The annual Chrism Mass is rapidly approaching. The current directives put this observance under Holy Thursday, but it is rare to see this Mass actually celebrated on Thursday, given that the Triduum begins on the evening of Holy Thursday in every parish. The Chrism Mass is something of a command performance for the priests of a given diocese, who renew their vows of obedience to their bishop as part of the rite. As many of our dioceses are territorially large and participants need to be home for Holy Thursday evening, bishops have discretion to celebrate this Mass earlier in the week. Fittingly the Mass is celebrated at the cathedral; in my diocese it is presently observed on Wednesday evening.
In my years here in Orlando this particular Mass has served multiple agendas aside from the one cited in the Missal. Thirty-some years ago it was a jolly fraternal gathering; the Mass was celebrated early enough so that after the vestments came off there was a cocktail hour and full dinner in the cathedral. We pastors were all in our prime drinking years. Then the powers that be decided that since we were only getting together infrequently, the Chrism Mass was an opportunity for other various additions, such as individual recognition of priests celebrating anniversaries of ordination. Orlando has a very large number of retired priests who live and work here; add a biography to each retiree’s anniversary and the Mass was now taking on Easter Vigil length proportions. Other recognitions were added, and finally I said to someone that I expected the awarding of Eagle Scout Badges the next year.
As a layman I have not attended very many Chrism Masses in the last twenty years. Parishes make note of it in church bulletins, but Orlando is cursed with a very small cathedral. My wife and I attended last year’s, and my guess is that with the priest concelebrants, religious, diocesan officials, etc. filling the pews, there is at most seating for 300 people, and that may be generous. I noticed from my spot in the rear that pockets of people cheered their pastor in the processional. I don’t know when or how that practice evolved in our diocese.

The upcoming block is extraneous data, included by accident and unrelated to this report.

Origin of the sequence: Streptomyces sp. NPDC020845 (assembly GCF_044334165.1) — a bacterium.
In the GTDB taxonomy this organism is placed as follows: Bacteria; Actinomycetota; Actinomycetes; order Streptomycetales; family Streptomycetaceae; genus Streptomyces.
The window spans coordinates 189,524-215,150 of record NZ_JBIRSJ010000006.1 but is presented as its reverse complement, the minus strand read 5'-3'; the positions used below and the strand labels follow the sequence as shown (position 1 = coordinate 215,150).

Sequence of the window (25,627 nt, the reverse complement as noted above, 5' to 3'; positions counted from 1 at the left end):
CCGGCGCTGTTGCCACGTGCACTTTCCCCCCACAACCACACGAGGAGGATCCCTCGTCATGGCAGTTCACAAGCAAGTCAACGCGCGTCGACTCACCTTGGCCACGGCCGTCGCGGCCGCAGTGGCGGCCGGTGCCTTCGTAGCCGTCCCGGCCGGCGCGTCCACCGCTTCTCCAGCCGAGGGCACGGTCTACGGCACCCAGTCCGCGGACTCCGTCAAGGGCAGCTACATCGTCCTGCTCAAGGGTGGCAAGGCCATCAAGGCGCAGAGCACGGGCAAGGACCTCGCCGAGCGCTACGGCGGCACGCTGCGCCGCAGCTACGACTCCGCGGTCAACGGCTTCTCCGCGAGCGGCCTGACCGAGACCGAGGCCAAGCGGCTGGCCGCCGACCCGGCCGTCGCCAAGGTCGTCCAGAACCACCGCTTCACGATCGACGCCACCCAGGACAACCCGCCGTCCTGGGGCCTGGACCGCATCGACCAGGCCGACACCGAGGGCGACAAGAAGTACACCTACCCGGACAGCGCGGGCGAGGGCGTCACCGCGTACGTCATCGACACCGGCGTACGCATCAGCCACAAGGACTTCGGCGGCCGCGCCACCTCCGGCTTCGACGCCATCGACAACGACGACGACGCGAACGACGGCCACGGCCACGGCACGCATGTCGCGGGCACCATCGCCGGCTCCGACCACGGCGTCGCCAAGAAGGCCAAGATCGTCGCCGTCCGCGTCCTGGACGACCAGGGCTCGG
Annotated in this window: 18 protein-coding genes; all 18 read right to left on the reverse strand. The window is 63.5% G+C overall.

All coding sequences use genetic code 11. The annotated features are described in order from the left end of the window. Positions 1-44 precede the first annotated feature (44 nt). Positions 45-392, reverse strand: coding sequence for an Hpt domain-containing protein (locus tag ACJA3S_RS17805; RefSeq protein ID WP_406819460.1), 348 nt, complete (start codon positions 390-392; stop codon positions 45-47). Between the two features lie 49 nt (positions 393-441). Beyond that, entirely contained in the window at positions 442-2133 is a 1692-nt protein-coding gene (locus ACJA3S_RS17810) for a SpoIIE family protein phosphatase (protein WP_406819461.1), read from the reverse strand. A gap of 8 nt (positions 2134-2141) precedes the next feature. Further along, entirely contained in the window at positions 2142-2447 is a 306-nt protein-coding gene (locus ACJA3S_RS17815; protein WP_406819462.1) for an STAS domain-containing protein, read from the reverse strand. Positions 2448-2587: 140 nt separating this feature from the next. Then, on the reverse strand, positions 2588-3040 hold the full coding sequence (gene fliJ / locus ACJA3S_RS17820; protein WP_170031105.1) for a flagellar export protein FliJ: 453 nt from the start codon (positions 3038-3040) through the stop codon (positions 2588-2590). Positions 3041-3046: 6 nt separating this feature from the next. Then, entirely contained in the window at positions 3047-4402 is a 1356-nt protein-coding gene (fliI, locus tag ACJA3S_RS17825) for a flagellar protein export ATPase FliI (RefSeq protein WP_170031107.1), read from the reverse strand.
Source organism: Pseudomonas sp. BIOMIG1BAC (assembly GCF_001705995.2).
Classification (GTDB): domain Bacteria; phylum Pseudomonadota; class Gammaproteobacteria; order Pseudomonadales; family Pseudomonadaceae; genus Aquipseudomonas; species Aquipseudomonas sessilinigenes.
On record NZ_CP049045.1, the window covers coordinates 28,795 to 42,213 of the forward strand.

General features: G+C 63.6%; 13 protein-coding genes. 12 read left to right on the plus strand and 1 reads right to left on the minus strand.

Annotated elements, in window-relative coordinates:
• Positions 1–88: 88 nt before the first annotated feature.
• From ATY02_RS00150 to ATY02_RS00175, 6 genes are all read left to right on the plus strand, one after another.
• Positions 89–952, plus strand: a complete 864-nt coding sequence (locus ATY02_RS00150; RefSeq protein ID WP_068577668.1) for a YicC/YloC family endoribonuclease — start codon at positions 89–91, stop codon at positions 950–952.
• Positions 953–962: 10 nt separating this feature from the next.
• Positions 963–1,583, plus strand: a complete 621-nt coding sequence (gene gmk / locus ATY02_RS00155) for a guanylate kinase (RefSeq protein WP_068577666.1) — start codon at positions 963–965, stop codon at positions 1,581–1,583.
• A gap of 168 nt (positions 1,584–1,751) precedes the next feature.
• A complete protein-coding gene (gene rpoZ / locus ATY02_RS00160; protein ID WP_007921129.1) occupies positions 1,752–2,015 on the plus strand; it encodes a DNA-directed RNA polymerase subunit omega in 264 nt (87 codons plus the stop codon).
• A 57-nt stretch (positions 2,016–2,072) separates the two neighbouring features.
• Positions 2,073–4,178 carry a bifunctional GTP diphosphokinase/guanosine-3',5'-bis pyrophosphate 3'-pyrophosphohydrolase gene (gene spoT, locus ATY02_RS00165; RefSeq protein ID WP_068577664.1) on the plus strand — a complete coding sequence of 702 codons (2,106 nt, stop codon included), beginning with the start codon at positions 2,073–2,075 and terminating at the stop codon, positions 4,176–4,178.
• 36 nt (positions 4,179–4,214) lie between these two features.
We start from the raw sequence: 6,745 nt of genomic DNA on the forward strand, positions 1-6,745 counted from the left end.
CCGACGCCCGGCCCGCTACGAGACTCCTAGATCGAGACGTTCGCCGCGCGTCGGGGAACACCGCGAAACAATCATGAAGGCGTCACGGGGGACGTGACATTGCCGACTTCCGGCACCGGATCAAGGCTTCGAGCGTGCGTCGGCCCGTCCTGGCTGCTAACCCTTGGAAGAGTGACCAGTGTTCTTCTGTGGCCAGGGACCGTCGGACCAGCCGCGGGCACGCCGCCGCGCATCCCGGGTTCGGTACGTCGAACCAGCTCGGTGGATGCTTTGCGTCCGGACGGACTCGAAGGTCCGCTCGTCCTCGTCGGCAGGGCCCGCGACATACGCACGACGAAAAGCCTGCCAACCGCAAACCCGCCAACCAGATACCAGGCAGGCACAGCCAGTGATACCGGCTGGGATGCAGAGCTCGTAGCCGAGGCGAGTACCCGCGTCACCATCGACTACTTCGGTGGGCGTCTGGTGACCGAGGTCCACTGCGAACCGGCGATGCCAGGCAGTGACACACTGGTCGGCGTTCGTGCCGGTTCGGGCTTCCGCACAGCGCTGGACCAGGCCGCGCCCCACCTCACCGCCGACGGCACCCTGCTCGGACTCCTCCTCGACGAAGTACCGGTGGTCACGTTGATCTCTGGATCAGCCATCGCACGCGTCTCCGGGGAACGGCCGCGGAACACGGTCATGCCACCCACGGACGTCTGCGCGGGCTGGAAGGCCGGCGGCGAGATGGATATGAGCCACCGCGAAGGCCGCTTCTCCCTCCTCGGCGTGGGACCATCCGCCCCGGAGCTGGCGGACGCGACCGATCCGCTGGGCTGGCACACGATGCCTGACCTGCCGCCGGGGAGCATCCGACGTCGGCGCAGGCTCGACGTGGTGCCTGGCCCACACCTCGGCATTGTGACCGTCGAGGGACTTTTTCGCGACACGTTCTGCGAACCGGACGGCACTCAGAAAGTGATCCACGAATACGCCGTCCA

The instructions in the Missal note that the Chrism Mass is a special Eucharistic celebration that “manifests the communion of the priests with their bishop.” The underlying theology of celebrating the unity of Orders with the blessing of the pastoral oils is the continuity of the bishop’s ministry through his pastors in the local parish. The oils blessed in this Mass are bottled and given to each pastor for use in the Triduum of that week. In the old days the “bottling” was done while we pastors were emptying other bottles at dinner. I don’t know the procedure today; it did not seem to me last year that the priests were having dinner given the lateness of the hour at the Mass’s end. Although the Missal does not mention it, the custom in many parishes is to present the oils blessed at the Chrism Mass in some fashion at the solemn Thursday Mass of the Lord’s Supper, often in conjunction with the presentation of the gifts.
Attending a Chrism Mass is a sui generis event. It is the only time in a year when a Catholic gets to see the entire diocesan presbyterate gathered as one. I have to say, the visuals of last year’s Mass have stuck with me. No participant can deny that our presbyterate—and no doubt most others—is old, ill, and in other ways infirm. The clash between the theology of priesthood of mission embodied in the Mass texts, and the tired men who carry them forward, is stunning. The closest existential comparison I can think of is my father’s World War II reunions; old men, rightly honored for service, many still bearing arms, carrying the scars of battle, and determined to meet again until they die out, which has actually happened in my father’s unit.
I have not mentioned the other visuals. There is great cultural diversity, particularly among currently serving pastors. In my day Orlando was a predominantly Irish presbyterate. Statistically we have known of this cultural shift for years, but the visual impact is quite powerful nonetheless. I wonder if priests in today’s dioceses have enough common background for a shared fraternal and affective life. I tend to doubt it, and I fear for their isolation. Another visual is the occasional young priest of five years or less in Orders. Again, in years past the young priests were idealistic, antinomian (I failed my Canon Law question in my written comprehensive exams in 1974—surprise!), experimenters, and cultural rebels to a degree with long hair, beards, and guitars. Today’s young priests, sometimes referred to as the “John Paul II priests,” strike me as if they want to get older as soon as possible. Some have what appears to be a grim determination to “restore the Church” to something that, frankly, they are too young to know anything about.
Be that as it may, you might want to attend the Chrism Mass in your home diocese this year. If it is true that sacraments are signs, this Mass is a symbol of the living presbyterate in your future. It is the consummate classroom on Holy Orders.